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Korean Army Stew (Budae Jjigae)

Credit: Thanks to my friend kisetsu for sharing her recipe (which I adapted to suit my cooking style) and knowledge about Korean cooking with me. This is a recipe greatly enjoyed by my family and we will be cooking it really often from now on.

Recently, my friend kisetsu introduced me to the wonderful world of Korean cooking by making a delicious pot of Korean army base stew (budae jjigae; 부대찌개) during our gathering.

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For those who are not familiar with this dish, budae jjigae originated during the Korean War, where food scarcity led to Koreans cooking this stew by using leftover ingredients from the US Army such as Spam, hot dogs, cheese and baked beans. For this reason,  the dish is also referred to as Johnson Tang (존슨 탕), combining the common American surname Johnson and tang (탕, 湯) a word meaning soup (Source: Wiki). Today, budae jjigae is a popular Korean dish with lots of seasonal ingredients such as mushrooms, kimchi, tofu and minced beef. What I love about this delicious stew is that the preparation is really easy (mostly involving cutting and slicing the ingredients). It makes a perfect stew for a lazy stay-at-home weekend as the pot can feed two or more persons for an entire day. We placed a portable gas cooker on the table and let the stew bubble away gently as we eat. For the evening meal, we just top up with more ingredients and soup broth, and bring the stew to a simmer for 10 minutes before eating.

STEP-BY-STEP PHOTOS – Korean Army Stew (Budae Jjigae)

soup paste
Make the soup paste by combining gochujang (chilli paste), gochugaru (hot chilli pepper powder; add more for a spicier stew), sesame oil, garlic powder and rice wine.

Army stew soup base
In a soup pot, bring chicken or anchovy stock to a boil and dissolve the soup paste in it. Season to taste, turn off the stove and set aside.

Marinade minced beef with gochujiang, sesame oil and white pepper powder.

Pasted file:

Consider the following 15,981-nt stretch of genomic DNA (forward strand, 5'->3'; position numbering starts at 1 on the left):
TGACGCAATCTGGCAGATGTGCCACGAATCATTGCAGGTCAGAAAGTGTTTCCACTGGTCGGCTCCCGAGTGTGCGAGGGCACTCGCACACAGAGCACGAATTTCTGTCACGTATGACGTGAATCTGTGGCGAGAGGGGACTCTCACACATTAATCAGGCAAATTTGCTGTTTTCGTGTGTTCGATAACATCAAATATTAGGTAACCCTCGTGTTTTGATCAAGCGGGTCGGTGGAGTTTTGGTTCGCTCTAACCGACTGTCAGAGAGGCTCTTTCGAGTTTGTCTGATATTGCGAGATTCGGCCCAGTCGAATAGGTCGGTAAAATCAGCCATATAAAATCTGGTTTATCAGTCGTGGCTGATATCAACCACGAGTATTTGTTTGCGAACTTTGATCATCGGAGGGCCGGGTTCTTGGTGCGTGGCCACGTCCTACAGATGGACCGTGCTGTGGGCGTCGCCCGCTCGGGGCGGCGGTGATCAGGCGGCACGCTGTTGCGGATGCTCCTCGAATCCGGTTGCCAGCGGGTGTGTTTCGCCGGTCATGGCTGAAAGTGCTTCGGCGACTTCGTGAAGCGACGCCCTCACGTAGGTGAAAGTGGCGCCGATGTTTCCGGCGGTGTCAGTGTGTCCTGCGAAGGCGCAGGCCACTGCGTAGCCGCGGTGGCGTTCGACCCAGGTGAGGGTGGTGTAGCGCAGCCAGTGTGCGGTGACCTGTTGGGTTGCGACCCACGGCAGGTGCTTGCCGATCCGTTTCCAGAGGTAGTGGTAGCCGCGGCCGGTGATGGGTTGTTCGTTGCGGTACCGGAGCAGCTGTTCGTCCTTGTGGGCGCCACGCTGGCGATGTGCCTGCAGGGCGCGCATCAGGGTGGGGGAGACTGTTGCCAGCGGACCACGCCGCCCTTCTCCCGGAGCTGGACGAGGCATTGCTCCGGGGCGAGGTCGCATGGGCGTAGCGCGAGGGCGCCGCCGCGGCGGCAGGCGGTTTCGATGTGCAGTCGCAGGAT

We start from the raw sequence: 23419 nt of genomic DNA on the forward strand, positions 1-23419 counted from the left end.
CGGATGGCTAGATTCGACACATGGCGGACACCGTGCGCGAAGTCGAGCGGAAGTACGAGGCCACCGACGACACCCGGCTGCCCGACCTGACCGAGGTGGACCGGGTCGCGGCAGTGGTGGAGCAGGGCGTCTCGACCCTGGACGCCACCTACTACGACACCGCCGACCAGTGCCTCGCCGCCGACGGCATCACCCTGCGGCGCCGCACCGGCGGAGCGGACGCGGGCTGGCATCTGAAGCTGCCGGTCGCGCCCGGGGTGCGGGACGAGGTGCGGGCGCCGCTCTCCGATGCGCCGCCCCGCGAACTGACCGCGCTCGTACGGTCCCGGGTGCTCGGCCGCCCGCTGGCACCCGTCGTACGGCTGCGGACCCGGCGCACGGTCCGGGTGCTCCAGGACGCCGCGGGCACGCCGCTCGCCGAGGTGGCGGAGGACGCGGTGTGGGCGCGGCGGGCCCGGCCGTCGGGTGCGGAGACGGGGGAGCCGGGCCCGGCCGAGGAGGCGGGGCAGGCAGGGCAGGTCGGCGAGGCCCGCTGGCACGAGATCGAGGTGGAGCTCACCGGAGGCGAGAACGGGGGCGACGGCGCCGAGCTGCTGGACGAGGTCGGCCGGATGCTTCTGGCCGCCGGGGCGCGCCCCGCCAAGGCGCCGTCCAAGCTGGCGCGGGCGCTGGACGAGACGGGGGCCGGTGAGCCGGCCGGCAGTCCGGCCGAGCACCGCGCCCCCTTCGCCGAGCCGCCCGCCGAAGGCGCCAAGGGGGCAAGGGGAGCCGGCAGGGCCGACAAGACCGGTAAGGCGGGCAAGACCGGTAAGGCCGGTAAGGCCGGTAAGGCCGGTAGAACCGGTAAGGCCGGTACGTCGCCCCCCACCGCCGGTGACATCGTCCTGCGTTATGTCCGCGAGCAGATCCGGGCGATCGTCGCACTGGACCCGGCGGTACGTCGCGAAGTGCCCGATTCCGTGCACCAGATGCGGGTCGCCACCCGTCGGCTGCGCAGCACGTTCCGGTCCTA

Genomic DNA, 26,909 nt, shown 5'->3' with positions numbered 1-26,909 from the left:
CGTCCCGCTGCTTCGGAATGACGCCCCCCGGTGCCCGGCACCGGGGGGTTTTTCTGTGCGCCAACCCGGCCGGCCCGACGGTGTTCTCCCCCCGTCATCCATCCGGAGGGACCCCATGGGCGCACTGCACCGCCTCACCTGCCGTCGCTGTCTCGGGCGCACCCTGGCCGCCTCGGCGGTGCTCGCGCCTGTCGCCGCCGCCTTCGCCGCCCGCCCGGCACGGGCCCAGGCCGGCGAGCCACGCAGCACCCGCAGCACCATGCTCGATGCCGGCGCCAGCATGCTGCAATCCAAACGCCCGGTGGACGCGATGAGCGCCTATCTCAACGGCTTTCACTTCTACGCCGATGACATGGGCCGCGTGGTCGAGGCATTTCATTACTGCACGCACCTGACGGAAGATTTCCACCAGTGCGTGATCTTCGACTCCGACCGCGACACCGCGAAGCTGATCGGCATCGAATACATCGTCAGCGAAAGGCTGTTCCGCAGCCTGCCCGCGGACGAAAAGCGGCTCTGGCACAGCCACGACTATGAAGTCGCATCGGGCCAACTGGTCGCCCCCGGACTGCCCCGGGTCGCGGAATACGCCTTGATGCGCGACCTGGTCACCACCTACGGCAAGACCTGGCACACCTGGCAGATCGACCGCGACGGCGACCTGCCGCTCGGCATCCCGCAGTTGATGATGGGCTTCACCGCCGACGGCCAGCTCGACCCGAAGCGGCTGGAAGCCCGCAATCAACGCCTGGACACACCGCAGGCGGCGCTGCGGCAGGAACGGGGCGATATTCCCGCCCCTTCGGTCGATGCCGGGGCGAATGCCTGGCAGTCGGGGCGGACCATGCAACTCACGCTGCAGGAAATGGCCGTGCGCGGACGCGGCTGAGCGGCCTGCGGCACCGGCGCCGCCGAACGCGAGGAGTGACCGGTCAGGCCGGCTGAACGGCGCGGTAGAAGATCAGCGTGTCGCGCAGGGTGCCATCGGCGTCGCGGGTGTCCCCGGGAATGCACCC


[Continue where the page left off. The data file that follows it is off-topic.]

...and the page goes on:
Slice 3 hot dogs to smaller sections. I made a few slits on each slice so that they will curl beautifully and absorb the stew flavours when cooked.

Slice half can spam (luncheon meat) to uniform thickness.

Leeks, Onions, Mushrooms
Slice leek to 1 cm width. Roughly chop onion and slice mushrooms thinly.

Soak 30 grams dangmyeon (sweet potato noodles) in water until softened.

Before Cooking (Army Stew)
In a shallow casserole, arrange the above ingredients (with the addition of duk guk (flat oval rice cakes), kimchi, tofu and baked beans) in a platter.

Budae Jigae (Korean Army Stew)
When ready to serve, add prepared soup base to the casserole. Bring the soup to a simmer and gently break the minced beef to smaller pieces with a spatula. Cover with lid and simmer the stew for about 10 minutes to cook all the ingredients. After 10 minutes, add cheese slices on top and cook one packet of ramyeon (instant noodles) without the seasoning powder.

35 comments on “Korean Army Stew (Budae Jjigae)”

  1. I always love Korean food. So healthy and delicious. Your stew just looks SO good! Thanks very much for sharing.

  2. korean ingredients are not cheap! but first attempt is a success..and adding some extras leftover from the fridge too :)

  3. Wow! Looks like quite a hearty stew – my hubby would totally go for this!

  4. Stews that can simmer away on a lazy day are the best. The noodles and chiles on top look great!

  5. Wow! This looks absolutely amazing with all that vibrant red!

  6. Super delicious and sumptuous stew! Love it so much!

  7. Going to try make this soon! I bought a 500g pack of gochugaru as it was the smallest size at the Korean mart. But I just realised it’s huge! Any other recipes which I can use it for?

  8. Hi, is this stew possible without beef?

  9. Hi may I know where can I buy gochugaru from? I went to Shine Korean mart at Far East but couldn’t find it! Thanks :)

  10. Hi Wiffy, wat kind of fish sauce did u use?

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